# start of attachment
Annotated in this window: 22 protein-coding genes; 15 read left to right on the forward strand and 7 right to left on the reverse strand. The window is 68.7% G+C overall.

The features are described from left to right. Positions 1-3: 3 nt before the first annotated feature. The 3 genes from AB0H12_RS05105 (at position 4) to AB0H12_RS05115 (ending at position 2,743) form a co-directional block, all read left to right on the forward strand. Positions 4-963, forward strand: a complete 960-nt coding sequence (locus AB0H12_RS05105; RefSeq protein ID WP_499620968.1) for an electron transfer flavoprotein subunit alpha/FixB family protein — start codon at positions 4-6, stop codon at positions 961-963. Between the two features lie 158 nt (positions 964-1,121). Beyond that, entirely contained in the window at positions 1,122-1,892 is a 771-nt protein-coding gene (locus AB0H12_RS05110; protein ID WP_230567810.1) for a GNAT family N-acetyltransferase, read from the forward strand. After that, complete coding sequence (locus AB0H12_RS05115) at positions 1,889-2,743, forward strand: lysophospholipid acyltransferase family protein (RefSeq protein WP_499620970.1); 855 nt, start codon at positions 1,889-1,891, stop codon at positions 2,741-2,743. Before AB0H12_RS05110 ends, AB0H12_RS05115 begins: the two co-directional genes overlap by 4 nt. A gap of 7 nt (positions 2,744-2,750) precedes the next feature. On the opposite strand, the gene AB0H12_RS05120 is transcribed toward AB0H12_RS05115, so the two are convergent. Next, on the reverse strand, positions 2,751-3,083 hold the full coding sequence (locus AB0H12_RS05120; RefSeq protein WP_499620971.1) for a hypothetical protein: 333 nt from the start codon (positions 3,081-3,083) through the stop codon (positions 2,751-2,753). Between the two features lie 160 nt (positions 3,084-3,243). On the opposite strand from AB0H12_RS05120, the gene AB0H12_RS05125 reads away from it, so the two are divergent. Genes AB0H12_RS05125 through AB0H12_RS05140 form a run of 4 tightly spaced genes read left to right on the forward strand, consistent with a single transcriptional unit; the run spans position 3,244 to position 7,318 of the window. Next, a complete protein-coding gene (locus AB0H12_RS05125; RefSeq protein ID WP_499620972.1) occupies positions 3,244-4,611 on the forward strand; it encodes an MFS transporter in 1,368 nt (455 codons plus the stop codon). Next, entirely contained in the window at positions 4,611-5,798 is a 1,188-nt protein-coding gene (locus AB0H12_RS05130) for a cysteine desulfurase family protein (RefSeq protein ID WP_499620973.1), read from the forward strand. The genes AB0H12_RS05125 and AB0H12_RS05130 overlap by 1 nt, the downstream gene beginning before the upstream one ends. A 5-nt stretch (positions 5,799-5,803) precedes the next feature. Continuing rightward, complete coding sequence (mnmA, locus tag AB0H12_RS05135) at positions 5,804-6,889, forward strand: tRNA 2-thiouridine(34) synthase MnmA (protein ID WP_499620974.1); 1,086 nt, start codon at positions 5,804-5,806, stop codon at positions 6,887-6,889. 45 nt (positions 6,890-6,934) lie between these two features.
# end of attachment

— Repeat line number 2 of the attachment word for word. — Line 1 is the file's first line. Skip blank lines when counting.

The features are described from left to right. Positions 1-3: 3 nt before the first annotated feature. The 3 genes from AB0H12_RS05105 (at position 4) to AB0H12_RS05115 (ending at position 2,743) form a co-directional block, all read left to right on the forward strand. Positions 4-963, forward strand: a complete 960-nt coding sequence (locus AB0H12_RS05105; RefSeq protein ID WP_499620968.1) for an electron transfer flavoprotein subunit alpha/FixB family protein — start codon at positions 4-6, stop codon at positions 961-963. Between the two features lie 158 nt (positions 964-1,121). Beyond that, entirely contained in the window at positions 1,122-1,892 is a 771-nt protein-coding gene (locus AB0H12_RS05110; protein ID WP_230567810.1) for a GNAT family N-acetyltransferase, read from the forward strand. After that, complete coding sequence (locus AB0H12_RS05115) at positions 1,889-2,743, forward strand: lysophospholipid acyltransferase family protein (RefSeq protein WP_499620970.1); 855 nt, start codon at positions 1,889-1,891, stop codon at positions 2,741-2,743. Before AB0H12_RS05110 ends, AB0H12_RS05115 begins: the two co-directional genes overlap by 4 nt. A gap of 7 nt (positions 2,744-2,750) precedes the next feature. On the opposite strand, the gene AB0H12_RS05120 is transcribed toward AB0H12_RS05115, so the two are convergent. Next, on the reverse strand, positions 2,751-3,083 hold the full coding sequence (locus AB0H12_RS05120; RefSeq protein WP_499620971.1) for a hypothetical protein: 333 nt from the start codon (positions 3,081-3,083) through the stop codon (positions 2,751-2,753). Between the two features lie 160 nt (positions 3,084-3,243). On the opposite strand from AB0H12_RS05120, the gene AB0H12_RS05125 reads away from it, so the two are divergent. Genes AB0H12_RS05125 through AB0H12_RS05140 form a run of 4 tightly spaced genes read left to right on the forward strand, consistent with a single transcriptional unit; the run spans position 3,244 to position 7,318 of the window. Next, a complete protein-coding gene (locus AB0H12_RS05125; RefSeq protein ID WP_499620972.1) occupies positions 3,244-4,611 on the forward strand; it encodes an MFS transporter in 1,368 nt (455 codons plus the stop codon). Next, entirely contained in the window at positions 4,611-5,798 is a 1,188-nt protein-coding gene (locus AB0H12_RS05130) for a cysteine desulfurase family protein (RefSeq protein ID WP_499620973.1), read from the forward strand. The genes AB0H12_RS05125 and AB0H12_RS05130 overlap by 1 nt, the downstream gene beginning before the upstream one ends. A 5-nt stretch (positions 5,799-5,803) precedes the next feature. Continuing rightward, complete coding sequence (mnmA, locus tag AB0H12_RS05135) at positions 5,804-6,889, forward strand: tRNA 2-thiouridine(34) synthase MnmA (protein ID WP_499620974.1); 1,086 nt, start codon at positions 5,804-5,806, stop codon at positions 6,887-6,889. 45 nt (positions 6,890-6,934) lie between these two features.